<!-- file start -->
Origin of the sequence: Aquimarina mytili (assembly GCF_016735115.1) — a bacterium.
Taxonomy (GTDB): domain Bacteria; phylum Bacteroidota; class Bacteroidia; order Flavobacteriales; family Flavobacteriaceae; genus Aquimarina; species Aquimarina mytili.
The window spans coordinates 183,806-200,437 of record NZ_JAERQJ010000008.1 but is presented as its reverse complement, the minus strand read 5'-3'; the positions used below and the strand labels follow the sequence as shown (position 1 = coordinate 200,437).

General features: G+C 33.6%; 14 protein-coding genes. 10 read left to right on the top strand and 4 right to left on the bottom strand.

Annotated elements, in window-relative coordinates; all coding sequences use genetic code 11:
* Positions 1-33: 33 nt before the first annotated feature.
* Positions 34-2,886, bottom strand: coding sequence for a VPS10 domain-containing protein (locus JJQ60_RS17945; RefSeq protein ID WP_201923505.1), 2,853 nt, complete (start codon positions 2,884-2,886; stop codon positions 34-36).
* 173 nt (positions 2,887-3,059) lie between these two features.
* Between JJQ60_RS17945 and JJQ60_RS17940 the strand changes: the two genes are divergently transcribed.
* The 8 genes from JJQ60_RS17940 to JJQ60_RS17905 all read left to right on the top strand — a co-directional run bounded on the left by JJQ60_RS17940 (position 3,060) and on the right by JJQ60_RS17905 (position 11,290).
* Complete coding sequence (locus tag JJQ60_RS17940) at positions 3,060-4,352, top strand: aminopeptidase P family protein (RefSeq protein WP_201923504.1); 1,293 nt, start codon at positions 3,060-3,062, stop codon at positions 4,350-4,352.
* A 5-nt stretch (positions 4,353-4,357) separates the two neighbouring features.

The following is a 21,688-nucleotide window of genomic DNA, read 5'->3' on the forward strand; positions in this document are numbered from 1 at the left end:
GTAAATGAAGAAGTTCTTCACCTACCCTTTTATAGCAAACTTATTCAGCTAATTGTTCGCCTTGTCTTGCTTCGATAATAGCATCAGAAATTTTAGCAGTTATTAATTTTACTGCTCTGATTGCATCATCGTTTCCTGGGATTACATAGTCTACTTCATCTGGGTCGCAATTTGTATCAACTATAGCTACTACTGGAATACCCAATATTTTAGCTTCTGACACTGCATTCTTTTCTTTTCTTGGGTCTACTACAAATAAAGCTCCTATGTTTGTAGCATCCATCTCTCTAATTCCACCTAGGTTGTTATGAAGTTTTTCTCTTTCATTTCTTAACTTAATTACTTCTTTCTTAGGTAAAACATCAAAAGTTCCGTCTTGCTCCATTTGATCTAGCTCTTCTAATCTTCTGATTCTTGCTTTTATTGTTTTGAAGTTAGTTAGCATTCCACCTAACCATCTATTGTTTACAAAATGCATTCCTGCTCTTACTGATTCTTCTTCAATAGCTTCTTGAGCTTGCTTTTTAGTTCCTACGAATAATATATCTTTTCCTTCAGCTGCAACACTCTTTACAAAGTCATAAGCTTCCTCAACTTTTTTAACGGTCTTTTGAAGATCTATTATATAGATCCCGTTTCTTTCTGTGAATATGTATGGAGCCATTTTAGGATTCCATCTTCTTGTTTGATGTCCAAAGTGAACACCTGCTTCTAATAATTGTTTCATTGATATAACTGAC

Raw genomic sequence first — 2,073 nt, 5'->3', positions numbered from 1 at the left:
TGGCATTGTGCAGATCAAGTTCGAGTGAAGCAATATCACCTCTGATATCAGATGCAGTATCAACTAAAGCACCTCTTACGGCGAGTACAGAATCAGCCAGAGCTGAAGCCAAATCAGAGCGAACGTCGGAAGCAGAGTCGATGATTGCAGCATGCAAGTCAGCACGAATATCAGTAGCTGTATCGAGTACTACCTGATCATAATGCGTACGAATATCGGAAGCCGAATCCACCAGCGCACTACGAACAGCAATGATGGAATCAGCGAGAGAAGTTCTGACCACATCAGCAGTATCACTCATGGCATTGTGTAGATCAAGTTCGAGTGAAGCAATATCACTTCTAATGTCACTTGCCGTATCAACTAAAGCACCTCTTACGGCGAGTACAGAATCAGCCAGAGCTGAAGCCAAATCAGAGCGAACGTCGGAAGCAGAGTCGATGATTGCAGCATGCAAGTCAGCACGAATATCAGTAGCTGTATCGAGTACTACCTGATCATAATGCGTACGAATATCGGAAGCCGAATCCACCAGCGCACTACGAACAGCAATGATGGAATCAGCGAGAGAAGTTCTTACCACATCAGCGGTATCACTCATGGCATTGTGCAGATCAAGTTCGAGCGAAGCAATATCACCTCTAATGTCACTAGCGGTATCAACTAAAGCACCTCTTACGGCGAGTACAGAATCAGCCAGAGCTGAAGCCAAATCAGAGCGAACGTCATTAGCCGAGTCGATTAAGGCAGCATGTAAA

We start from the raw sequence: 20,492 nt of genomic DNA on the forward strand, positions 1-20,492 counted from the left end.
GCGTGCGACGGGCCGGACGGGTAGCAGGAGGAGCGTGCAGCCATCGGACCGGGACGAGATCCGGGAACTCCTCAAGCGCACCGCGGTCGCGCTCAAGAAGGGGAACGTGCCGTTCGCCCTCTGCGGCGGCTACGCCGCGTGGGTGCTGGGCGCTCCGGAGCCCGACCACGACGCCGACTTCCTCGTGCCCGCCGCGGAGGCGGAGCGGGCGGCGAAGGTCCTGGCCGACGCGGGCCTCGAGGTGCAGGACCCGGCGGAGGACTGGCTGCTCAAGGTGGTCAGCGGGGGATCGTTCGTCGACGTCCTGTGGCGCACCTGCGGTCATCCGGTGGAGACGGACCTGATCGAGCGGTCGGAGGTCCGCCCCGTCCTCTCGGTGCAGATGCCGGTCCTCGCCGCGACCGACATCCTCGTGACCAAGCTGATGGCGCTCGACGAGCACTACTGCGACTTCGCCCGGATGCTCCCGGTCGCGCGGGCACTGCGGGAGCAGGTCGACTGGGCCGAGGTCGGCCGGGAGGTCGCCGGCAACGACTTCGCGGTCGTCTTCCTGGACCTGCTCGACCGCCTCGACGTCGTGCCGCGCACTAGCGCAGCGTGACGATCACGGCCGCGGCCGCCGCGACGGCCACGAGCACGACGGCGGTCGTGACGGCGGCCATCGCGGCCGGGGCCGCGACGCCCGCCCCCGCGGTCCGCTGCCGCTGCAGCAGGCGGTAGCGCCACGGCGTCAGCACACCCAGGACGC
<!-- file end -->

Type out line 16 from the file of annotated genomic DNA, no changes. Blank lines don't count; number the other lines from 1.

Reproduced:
TGGCATTGTGCAGATCAAGTTCGAGTGAAGCAATATCACCTCTGATATCAGATGCAGTATCAACTAAAGCACCTCTTACGGCGAGTACAGAATCAGCCAGAGCTGAAGCCAAATCAGAGCGAACGTCGGAAGCAGAGTCGATGATTGCAGCATGCAAGTCAGCACGAATATCAGTAGCTGTATCGAGTACTACCTGATCATAATGCGTACGAATATCGGAAGCCGAATCCACCAGCGCACTACGAACAGCAATGATGGAATCAGCGAGAGAAGTTCTGACCACATCAGCAGTATCACTCATGGCATTGTGTAGATCAAGTTCGAGTGAAGCAATATCACTTCTAATGTCACTTGCCGTATCAACTAAAGCACCTCTTACGGCGAGTACAGAATCAGCCAGAGCTGAAGCCAAATCAGAGCGAACGTCGGAAGCAGAGTCGATGATTGCAGCATGCAAGTCAGCACGAATATCAGTAGCTGTATCGAGTACTACCTGATCATAATGCGTACGAATATCGGAAGCCGAATCCACCAGCGCACTACGAACAGCAATGATGGAATCAGCGAGAGAAGTTCTTACCACATCAGCGGTATCACTCATGGCATTGTGCAGATCAAGTTCGAGCGAAGCAATATCACCTCTAATGTCACTAGCGGTATCAACTAAAGCACCTCTTACGGCGAGTACAGAATCAGCCAGAGCTGAAGCCAAATCAGAGCGAACGTCATTAGCCGAGTCGATTAAGGCAGCATGTAAA